One client told me that it was crazy when it felt like their world was falling around their ears to run a bath to the brim (you don’t waste water) get the best bath oils, light too many candles, lock the door and drink a glass of bubbly (champagne is only for special occasions.)

      Did that moment fix the disaster that my clients life felt? No, however it gave them a moment of calm and the brain is far quicker to find solutions, resolve and motivation to keep going when you do that.

      It may feel like madness to do something you love, however it can be a powerful way to help you find solutions to the fears you face in life.

      8. Assume the Worse

      If you read the statement from the client above. Notice how they assumed it was wrong to fill the bath up to the top? How bubbly is only for special occasions?

      Think how naughty they felt to be doing something that was not allowed?

      • Think about what age it may have made them feel?
      • Think about how they feel about champagne?
      • What special moments it’s been a part of in their lives?

      And you can see how the assumptions they made about their “right” to have these things was not healthy.

      When I drag the assumptions out of people’s words for them to see, they are often struck by how negative the words make them feel.

      Don’t assume your words aren’t impacting on you. You can go through fear and actually enjoy the ride when you take the time to understand how you are letting words get to you.

      9. Take a Fear That Feels Insurmountable Right Now.

      If you were to repeat it to me out loud, what would you say?

      Would you have blame on yourself in there? Would you assume others can do it and it’s just you? Would you feel small, unsuccessful, useless, unworthy?

      Usually, when you do this exercise, you are able to spot the untruths that run wild in your head convincing you that you are doomed. And rarely when we are faced with our assumptions is there is a lot of evidence to them.

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      10. You Are Not Defined by Your Fear

      One fear does not define your life – be mindful of that. It is likely to lead you to thinking of all the times you’ve succeeded and bring a moment of calm, confidence and faith back to you.

      11. Go with Fear

      When you learn to go with fear, you could find yourself actually having fun, no seriously – having fun.

      I have a few amazing clients I’m working with right now who would describe themselves as life long worriers, or pessimists. In the past that has served them well, enabling them to keep safe, steer clear of risks and even develop strategies in the event of disasters. However, now they find it’s becoming hard to break the cycle and they really want to because it’s holding them back.

      Notice how they’ve found their hidden fears and want to face them?

      One client said “I knew this was going to be tough, and I knew I couldn’t fight it alone and I knew you would be the one to help me.” Before I sat an incredibly successful, confident, capable business owner with a family and a social life to die for.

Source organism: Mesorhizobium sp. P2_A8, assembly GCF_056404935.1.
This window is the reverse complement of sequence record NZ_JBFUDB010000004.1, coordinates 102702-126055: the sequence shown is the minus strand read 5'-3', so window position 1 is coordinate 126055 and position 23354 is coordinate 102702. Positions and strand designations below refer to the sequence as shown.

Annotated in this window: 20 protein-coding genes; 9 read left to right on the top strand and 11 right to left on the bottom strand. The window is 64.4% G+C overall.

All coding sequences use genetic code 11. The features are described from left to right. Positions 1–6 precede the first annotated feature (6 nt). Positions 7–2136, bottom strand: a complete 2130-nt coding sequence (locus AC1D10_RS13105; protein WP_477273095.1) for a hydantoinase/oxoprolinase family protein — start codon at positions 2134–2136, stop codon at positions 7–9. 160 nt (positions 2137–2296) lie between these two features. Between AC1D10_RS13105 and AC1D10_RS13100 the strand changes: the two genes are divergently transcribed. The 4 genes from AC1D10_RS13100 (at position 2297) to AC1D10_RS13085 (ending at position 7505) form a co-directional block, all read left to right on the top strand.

However, I’ve learned that the most successful looking lives can hide things that impact on life, success, love, happiness and business.

      We didn’t start with the fear that they felt was holding them back, we broke the fear down, and found lots of little obstacles that had been deemed as “life” and “unchangeable” and “that’s just the way it is” by developing awareness to the little steps on the road to their obstacles to happiness and success they were able to tackle them in a different way.

      12. Discover Great Skills in Your Scary Moments

      And in that clients words “I came here to work with you to grow my company, and my own personal skills. I didn’t expect to get the children to be cleaning up after themselves and my partner being more attentive! It all feels a little magic.”

      The moral is that out of the scariest of moments, we can find great skills we didn’t know we had. Find better, healthier, happier ways to live and find ways to enjoy life more. (And have a bit of magic!)

      What a great place to be in ready for the next fear that thinks it’s going to get in the way of you, right?

      13. Own Your Fear

      Think back over these tips and come up with at least one example for each one. Write them down. Put them on your phone. Turn them into a piece of art. Turn them into a poem. Frame them. Go for a fast walk across the fields, beach, down town and repeat these things in your head to the sound of your feet on the ground.

      We rarely take the time to appreciate how far we have come, how much we can achieve or what we are capable of – by really owning the tips in this article you will have given your brain a big fat dose of “Damn right I can do this!” and the motivation and accountability to say “Let’s find a way” through any fear.

      You can’t help but feel good when you see that can you? And fear doesn’t stand a chance, does it?

      More Resources About Fighting Fear

      Featured photo credit: Ben White via unsplash.com